Food News October 27, 2011

October 2011

So much to eat, only one mouth

We’re offering you a cornucopia of food events this column, starting with our favourite live food.

Oysters galore, alive and kicking, at Oysters in the House at the Opera Kitchen (Opera Kitchen, Promenade, Sydney Opera House) on October 30 with magnificent molluscs from 15 growers as far away as Coffin Bay and Albany WA as well as our own NSW growers. Oyster judge John Susman and wine writer Nick Stock will be giving two master classes: $30 gives you five oysters and a tasting glass (extra oysters $3 each). So in the words of the (unusually) amusing press release:“Let these mollusc mongers and vino vendors shuck you all afternoon long beneath the shimmering shells of the Sydney Opera House.” Indeed. Book online at www.oystersinthehouse.eventbrite.com

Anyone who’s ever been to San Sebastian has wandered around the old town — el parte vieja — which has one of the highest concentrations of bars in Europe (I counted 49 before it got too hard), each of which serves the most exquisite tapas and pintxos (tapas on skewers) on Earth. Hispanophile chef Chris Cranswick-Smith of Emmilou (413 Bourke Street, Surry Hills, Ph 9360 6991) is holding a San Sebastian night on October 27 where, for $60 a head, you can eat all the tapas and pintxos you can squeeze in, prepared in front of you by the chefs as they do in San Sebastian. But hurry — two nights are already sold out. Email enquiries@emmilou.com.au with your name, total guests, mobile number, credit card number and expiry date. The email assumes you acknowledge that: “I understand that my card will be charged right away and cancellations are accepted until 72 hours before hand.” Andale! Andale!

The other event rolling around once again is the strange ritual of a bunch of Equus ferus caballi running around and around so a few humans can win lots of money — and others lose lots. If you really want to watch this wacky happening, why not do it munching on Greek salad and more at La Cantina (Shop 1/321 Kent Street, Ph 9262 4321) in the CBD? For just $50 per punter, you get good food, a complimentary glass of bubbly and big screens to see the neddies whiz by.

Or escape the madding crowd in the relative peace of The Pavilion (1 Art Gallery Road, Ph 9232 1322), a leisurely stroll across The Domain. Also good munga, big screens, sweeps and $65 for three courses or $75 with a glass of bubbly on arrival.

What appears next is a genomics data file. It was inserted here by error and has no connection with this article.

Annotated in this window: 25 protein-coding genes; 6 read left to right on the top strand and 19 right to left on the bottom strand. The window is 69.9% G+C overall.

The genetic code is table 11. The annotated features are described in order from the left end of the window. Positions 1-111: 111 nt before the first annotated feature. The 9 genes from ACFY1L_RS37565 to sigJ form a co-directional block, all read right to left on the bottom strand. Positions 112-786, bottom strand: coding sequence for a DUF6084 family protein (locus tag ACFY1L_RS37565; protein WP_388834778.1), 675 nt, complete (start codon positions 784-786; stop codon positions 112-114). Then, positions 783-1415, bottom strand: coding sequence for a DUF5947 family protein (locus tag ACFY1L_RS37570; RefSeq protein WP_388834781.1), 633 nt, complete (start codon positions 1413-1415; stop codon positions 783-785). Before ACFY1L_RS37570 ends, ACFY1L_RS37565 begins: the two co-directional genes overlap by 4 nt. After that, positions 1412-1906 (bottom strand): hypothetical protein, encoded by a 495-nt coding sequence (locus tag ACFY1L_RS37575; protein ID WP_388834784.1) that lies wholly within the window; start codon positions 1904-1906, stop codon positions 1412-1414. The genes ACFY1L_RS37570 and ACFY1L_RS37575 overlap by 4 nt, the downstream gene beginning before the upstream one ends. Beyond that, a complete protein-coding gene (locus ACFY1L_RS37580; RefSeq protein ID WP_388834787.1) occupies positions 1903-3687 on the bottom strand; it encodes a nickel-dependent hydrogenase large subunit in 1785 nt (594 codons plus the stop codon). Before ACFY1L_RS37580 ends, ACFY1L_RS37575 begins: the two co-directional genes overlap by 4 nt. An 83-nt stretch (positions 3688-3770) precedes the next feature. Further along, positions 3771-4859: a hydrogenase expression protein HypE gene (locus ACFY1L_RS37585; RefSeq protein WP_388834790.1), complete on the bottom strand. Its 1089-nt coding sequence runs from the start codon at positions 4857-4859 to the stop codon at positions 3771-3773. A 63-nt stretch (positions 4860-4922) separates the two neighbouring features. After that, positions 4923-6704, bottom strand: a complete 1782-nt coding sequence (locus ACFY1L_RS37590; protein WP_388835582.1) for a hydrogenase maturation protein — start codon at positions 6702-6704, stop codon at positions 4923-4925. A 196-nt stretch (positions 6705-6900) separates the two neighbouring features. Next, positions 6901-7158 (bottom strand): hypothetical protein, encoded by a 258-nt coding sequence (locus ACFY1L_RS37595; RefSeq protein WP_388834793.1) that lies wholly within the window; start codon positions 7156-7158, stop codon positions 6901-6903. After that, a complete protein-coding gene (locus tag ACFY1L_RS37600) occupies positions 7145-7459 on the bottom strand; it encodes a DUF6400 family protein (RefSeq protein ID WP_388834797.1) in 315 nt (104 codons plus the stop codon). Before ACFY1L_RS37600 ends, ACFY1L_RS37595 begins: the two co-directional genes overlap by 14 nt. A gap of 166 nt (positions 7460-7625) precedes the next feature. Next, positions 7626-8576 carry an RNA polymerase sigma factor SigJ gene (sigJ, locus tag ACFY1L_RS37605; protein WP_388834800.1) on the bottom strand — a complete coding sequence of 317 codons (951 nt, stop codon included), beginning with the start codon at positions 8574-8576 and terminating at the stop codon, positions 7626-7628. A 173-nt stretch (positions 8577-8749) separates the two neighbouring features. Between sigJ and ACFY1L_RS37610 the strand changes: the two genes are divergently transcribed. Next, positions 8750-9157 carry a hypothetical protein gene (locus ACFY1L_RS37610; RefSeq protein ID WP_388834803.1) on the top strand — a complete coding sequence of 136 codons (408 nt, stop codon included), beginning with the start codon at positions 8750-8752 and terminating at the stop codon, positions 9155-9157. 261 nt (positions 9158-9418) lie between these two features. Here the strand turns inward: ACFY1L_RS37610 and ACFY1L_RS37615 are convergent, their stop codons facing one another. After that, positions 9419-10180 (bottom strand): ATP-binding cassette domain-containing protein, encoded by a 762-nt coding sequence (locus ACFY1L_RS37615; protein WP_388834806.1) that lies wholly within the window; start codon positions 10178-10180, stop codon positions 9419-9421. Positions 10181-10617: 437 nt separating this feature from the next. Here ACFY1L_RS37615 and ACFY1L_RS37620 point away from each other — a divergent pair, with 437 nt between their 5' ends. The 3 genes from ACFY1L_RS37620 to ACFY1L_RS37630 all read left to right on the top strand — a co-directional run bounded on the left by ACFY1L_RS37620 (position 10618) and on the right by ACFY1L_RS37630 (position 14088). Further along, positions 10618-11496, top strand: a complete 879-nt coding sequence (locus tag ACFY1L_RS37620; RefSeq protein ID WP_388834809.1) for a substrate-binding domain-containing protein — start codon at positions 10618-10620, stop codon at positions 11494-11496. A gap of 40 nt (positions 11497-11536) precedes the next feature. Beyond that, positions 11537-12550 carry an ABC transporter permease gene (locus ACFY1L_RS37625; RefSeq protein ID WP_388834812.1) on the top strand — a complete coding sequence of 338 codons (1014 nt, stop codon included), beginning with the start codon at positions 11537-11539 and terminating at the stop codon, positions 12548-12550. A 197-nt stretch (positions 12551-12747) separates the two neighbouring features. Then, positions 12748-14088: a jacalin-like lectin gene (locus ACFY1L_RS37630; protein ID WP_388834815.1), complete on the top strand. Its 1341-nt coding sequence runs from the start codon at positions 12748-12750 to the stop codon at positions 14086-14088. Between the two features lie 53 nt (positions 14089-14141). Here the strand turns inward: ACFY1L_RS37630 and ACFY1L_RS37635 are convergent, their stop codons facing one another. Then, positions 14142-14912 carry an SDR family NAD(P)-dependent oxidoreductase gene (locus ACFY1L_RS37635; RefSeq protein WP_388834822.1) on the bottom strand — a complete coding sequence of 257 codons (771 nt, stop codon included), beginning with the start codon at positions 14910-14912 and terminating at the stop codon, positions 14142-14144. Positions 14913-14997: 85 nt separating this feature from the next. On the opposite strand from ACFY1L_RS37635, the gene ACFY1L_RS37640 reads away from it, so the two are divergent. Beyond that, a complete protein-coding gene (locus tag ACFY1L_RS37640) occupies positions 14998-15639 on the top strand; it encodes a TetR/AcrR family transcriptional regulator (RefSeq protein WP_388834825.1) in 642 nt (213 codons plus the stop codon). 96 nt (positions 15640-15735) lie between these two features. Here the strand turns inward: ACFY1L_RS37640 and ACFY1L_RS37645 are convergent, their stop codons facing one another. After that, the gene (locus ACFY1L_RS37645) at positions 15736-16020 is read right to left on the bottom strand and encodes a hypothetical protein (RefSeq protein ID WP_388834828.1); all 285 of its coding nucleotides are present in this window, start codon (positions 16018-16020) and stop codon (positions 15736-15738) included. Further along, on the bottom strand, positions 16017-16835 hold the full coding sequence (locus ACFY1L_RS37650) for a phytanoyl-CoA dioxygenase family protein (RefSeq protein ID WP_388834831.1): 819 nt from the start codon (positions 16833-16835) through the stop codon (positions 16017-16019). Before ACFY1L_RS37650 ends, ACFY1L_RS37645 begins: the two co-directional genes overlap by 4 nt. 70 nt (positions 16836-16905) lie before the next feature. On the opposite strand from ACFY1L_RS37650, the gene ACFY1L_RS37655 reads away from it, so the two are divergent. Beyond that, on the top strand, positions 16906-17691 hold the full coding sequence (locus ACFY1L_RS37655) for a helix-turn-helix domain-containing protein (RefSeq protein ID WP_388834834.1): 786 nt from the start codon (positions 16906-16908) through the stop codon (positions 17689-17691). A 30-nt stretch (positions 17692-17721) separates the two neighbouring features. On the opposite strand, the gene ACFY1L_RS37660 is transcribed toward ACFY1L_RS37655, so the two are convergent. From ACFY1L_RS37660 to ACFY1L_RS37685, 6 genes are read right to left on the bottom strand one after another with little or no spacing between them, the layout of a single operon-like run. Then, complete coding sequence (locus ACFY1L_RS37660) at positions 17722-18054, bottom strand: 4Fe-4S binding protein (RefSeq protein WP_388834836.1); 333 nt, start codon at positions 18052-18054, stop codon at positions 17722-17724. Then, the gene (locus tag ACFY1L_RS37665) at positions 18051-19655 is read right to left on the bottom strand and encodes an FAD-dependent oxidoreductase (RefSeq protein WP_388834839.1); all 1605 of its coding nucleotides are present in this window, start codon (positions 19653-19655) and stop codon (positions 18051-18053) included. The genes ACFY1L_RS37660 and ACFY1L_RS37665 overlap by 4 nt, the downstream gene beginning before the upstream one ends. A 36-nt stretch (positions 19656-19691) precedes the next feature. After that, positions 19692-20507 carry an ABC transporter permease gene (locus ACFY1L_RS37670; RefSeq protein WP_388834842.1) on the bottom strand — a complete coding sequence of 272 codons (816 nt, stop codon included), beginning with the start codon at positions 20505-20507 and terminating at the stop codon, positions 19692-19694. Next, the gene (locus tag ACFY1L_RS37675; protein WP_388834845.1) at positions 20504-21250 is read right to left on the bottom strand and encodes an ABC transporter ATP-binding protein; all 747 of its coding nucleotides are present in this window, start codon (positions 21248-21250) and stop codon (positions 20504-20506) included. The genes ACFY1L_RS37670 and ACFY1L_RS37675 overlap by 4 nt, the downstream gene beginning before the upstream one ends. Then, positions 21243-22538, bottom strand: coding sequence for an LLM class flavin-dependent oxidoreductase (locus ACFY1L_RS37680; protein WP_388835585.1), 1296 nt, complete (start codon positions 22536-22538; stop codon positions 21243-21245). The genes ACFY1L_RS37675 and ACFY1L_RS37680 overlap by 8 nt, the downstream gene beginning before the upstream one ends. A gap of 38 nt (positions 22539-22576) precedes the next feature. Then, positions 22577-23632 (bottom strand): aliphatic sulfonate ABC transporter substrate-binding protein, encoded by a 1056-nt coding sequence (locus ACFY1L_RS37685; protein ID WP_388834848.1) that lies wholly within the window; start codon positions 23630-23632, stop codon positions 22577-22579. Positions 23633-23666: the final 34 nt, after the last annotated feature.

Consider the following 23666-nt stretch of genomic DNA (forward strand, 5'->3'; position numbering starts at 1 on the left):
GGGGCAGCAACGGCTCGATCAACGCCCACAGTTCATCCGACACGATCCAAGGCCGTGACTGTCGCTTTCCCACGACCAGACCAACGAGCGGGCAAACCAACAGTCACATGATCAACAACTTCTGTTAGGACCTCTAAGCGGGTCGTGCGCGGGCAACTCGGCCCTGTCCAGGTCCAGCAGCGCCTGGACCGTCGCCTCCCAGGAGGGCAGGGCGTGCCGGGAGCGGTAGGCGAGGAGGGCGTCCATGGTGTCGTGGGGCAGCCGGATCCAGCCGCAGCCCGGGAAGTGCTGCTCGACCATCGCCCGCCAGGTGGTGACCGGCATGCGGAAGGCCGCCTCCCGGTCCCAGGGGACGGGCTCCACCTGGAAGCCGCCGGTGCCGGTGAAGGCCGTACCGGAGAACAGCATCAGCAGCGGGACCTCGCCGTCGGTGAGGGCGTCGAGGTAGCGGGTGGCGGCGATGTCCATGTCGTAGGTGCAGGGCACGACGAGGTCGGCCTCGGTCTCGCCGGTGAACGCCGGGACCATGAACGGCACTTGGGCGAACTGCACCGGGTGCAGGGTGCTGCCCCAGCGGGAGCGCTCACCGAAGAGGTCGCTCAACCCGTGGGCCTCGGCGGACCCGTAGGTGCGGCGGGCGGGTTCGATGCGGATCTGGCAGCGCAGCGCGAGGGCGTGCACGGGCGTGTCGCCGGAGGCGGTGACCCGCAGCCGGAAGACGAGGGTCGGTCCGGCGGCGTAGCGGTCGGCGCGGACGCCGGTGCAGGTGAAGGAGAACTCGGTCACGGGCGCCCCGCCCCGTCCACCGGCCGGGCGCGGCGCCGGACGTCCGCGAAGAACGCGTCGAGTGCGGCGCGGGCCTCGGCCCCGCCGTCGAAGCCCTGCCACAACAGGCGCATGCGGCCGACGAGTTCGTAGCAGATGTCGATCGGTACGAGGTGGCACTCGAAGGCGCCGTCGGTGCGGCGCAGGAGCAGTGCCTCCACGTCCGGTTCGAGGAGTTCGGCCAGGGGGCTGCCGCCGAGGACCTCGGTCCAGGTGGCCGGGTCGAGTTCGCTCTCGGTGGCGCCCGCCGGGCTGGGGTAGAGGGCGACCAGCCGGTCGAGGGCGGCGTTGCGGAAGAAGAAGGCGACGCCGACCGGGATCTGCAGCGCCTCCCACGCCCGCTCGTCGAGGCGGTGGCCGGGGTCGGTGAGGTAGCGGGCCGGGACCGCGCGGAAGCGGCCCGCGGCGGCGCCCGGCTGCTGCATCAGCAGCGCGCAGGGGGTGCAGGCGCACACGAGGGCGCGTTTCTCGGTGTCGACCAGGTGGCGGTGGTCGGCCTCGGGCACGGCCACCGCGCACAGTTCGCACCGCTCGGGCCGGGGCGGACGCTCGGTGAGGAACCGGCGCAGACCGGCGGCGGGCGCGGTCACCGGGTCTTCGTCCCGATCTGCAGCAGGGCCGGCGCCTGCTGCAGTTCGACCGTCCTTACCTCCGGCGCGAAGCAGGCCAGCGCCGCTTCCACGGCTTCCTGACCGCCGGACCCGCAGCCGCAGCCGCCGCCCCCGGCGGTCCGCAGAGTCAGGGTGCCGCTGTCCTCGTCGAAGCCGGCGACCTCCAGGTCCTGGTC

Champion cheeses

The Australian Specialty Cheesemakers’ Association is, as the name suggests, an association of our best and brightest Aussie cheesemakers. And every year they put on a show and award gongs to winners. There’s a lot of nasty stuff around about our cheeses being not good enough because they’re not made from raw milk. Well, here’s the way I look at it. A good cheese is made by a good cheesemaker and we have some bloody good ones. Sure, it’d be nice to be able to use raw milk, but let me tell you, I’ve tasted some crook raw milk cheese and some crook pasteurised milk cheeses. It’s all about who stirs the curds, drains the whey and manipulates the moulds. If you want to look out for the champs at your local cheesemonger, here are the 2011 winners:

Show Champion: Maffra Cloth Aged Cheddar (pictured)

Champion Fresh Curd, Soft: Riverina Dairy Riverina Dairy Premium Ricotta

Champion Fresh Curd, Textured: Woodside Cheese — Manon

Champion Fresh Curd, Matured: Yarra Valley Dairy — Black Savourine

Champion Fresh Curd, Marinated: Yarra Valley Dairy — Persian Fetta

Champion White Mould: Jindi Cheese — Old Telegraph Road Triple Cream White

Champion Blue Mould: Jindi Cheese — Old Telegraph Road Heritage Blue

Champion Washed Rind: King Island Stormy

Champion Cheddar Style: Maffra Dairy — Maffra Cloth Aged Cheddar

Champion Semi-Hard Cooked Style: Heidi Farm Tilsit

Champion Hard Cooked Style: Mil Lel Superior Parmesan

 

Pasta masters give way to ragazzi

In a gesture of generational change, Sydney’s senior Italian chefs have given way to the young blokes for this year’s CIRA (Council of Italian Restaurants in Australia) Gala Dinner. Chefs like Giovanni Pilu (pictured left), Alessandro Pavoni (pictured right), Eugene Maiale, Nino Zoccali and Richard Ptacnik — (Ptacnik? How’d he get in there?) — will be exploiting the romantic regions of Italy for their inspiration. Think pasta Bunga Bunga Bruschetta, Linguine Lollobrigida, Carpaccio Carla Bruni. It’s on Monday October 31 at Doltone House (Jones Bay Wharf, Pirrama Road Pyrmont), $165 a head or $1500 for a table of 10.